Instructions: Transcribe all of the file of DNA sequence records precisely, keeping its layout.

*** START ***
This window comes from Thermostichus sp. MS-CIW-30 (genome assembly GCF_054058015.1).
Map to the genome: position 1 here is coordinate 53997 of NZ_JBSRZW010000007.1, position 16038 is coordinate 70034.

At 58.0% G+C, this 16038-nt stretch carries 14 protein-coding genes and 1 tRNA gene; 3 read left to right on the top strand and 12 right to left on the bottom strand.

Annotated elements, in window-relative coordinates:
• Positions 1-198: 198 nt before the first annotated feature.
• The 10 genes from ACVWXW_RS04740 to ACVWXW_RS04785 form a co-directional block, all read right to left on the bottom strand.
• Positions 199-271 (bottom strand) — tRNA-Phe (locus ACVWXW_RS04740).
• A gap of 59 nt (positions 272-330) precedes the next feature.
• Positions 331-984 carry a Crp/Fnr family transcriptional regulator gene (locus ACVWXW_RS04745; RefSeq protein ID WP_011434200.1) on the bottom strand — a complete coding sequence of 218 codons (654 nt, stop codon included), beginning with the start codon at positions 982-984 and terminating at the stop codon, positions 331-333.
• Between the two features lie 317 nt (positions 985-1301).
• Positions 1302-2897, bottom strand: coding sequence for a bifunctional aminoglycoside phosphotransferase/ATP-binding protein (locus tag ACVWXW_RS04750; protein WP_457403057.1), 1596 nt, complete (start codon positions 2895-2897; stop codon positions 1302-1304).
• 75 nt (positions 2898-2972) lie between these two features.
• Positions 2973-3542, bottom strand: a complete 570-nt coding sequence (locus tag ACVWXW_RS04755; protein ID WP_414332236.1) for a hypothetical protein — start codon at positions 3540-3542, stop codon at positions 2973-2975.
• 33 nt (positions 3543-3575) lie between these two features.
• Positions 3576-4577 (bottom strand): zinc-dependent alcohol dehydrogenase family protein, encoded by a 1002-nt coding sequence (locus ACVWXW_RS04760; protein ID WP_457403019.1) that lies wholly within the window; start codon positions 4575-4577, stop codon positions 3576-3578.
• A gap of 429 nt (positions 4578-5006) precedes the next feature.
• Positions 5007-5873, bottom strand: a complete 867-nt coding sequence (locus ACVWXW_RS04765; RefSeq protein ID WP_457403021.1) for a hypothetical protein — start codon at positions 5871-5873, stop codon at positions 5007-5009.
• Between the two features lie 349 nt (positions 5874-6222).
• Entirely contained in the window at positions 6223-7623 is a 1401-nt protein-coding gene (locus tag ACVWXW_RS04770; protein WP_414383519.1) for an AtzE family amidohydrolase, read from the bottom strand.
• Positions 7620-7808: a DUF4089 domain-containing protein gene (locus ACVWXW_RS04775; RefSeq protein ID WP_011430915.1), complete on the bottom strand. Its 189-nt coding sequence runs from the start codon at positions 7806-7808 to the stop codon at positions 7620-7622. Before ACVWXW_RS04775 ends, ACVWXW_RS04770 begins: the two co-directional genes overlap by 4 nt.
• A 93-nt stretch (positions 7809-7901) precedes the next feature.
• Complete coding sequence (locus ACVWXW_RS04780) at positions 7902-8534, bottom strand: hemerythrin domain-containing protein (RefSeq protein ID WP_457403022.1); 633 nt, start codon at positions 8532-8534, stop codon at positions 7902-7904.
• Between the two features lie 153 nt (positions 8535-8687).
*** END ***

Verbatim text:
This window comes from Thermostichus sp. MS-CIW-30 (genome assembly GCF_054058015.1).
Map to the genome: position 1 here is coordinate 53997 of NZ_JBSRZW010000007.1, position 16038 is coordinate 70034.

At 58.0% G+C, this 16038-nt stretch carries 14 protein-coding genes and 1 tRNA gene; 3 read left to right on the top strand and 12 right to left on the bottom strand.

Annotated elements, in window-relative coordinates:
• Positions 1-198: 198 nt before the first annotated feature.
• The 10 genes from ACVWXW_RS04740 to ACVWXW_RS04785 form a co-directional block, all read right to left on the bottom strand.
• Positions 199-271 (bottom strand) — tRNA-Phe (locus ACVWXW_RS04740).
• A gap of 59 nt (positions 272-330) precedes the next feature.
• Positions 331-984 carry a Crp/Fnr family transcriptional regulator gene (locus ACVWXW_RS04745; RefSeq protein ID WP_011434200.1) on the bottom strand — a complete coding sequence of 218 codons (654 nt, stop codon included), beginning with the start codon at positions 982-984 and terminating at the stop codon, positions 331-333.
• Between the two features lie 317 nt (positions 985-1301).
• Positions 1302-2897, bottom strand: coding sequence for a bifunctional aminoglycoside phosphotransferase/ATP-binding protein (locus tag ACVWXW_RS04750; protein WP_457403057.1), 1596 nt, complete (start codon positions 2895-2897; stop codon positions 1302-1304).
• 75 nt (positions 2898-2972) lie between these two features.
• Positions 2973-3542, bottom strand: a complete 570-nt coding sequence (locus tag ACVWXW_RS04755; protein ID WP_414332236.1) for a hypothetical protein — start codon at positions 3540-3542, stop codon at positions 2973-2975.
• 33 nt (positions 3543-3575) lie between these two features.
• Positions 3576-4577 (bottom strand): zinc-dependent alcohol dehydrogenase family protein, encoded by a 1002-nt coding sequence (locus ACVWXW_RS04760; protein ID WP_457403019.1) that lies wholly within the window; start codon positions 4575-4577, stop codon positions 3576-3578.
• A gap of 429 nt (positions 4578-5006) precedes the next feature.
• Positions 5007-5873, bottom strand: a complete 867-nt coding sequence (locus ACVWXW_RS04765; RefSeq protein ID WP_457403021.1) for a hypothetical protein — start codon at positions 5871-5873, stop codon at positions 5007-5009.
• Between the two features lie 349 nt (positions 5874-6222).
• Entirely contained in the window at positions 6223-7623 is a 1401-nt protein-coding gene (locus tag ACVWXW_RS04770; protein WP_414383519.1) for an AtzE family amidohydrolase, read from the bottom strand.
• Positions 7620-7808: a DUF4089 domain-containing protein gene (locus ACVWXW_RS04775; RefSeq protein ID WP_011430915.1), complete on the bottom strand. Its 189-nt coding sequence runs from the start codon at positions 7806-7808 to the stop codon at positions 7620-7622. Before ACVWXW_RS04775 ends, ACVWXW_RS04770 begins: the two co-directional genes overlap by 4 nt.
• A 93-nt stretch (positions 7809-7901) precedes the next feature.
• Complete coding sequence (locus ACVWXW_RS04780) at positions 7902-8534, bottom strand: hemerythrin domain-containing protein (RefSeq protein ID WP_457403022.1); 633 nt, start codon at positions 8532-8534, stop codon at positions 7902-7904.
• Between the two features lie 153 nt (positions 8535-8687).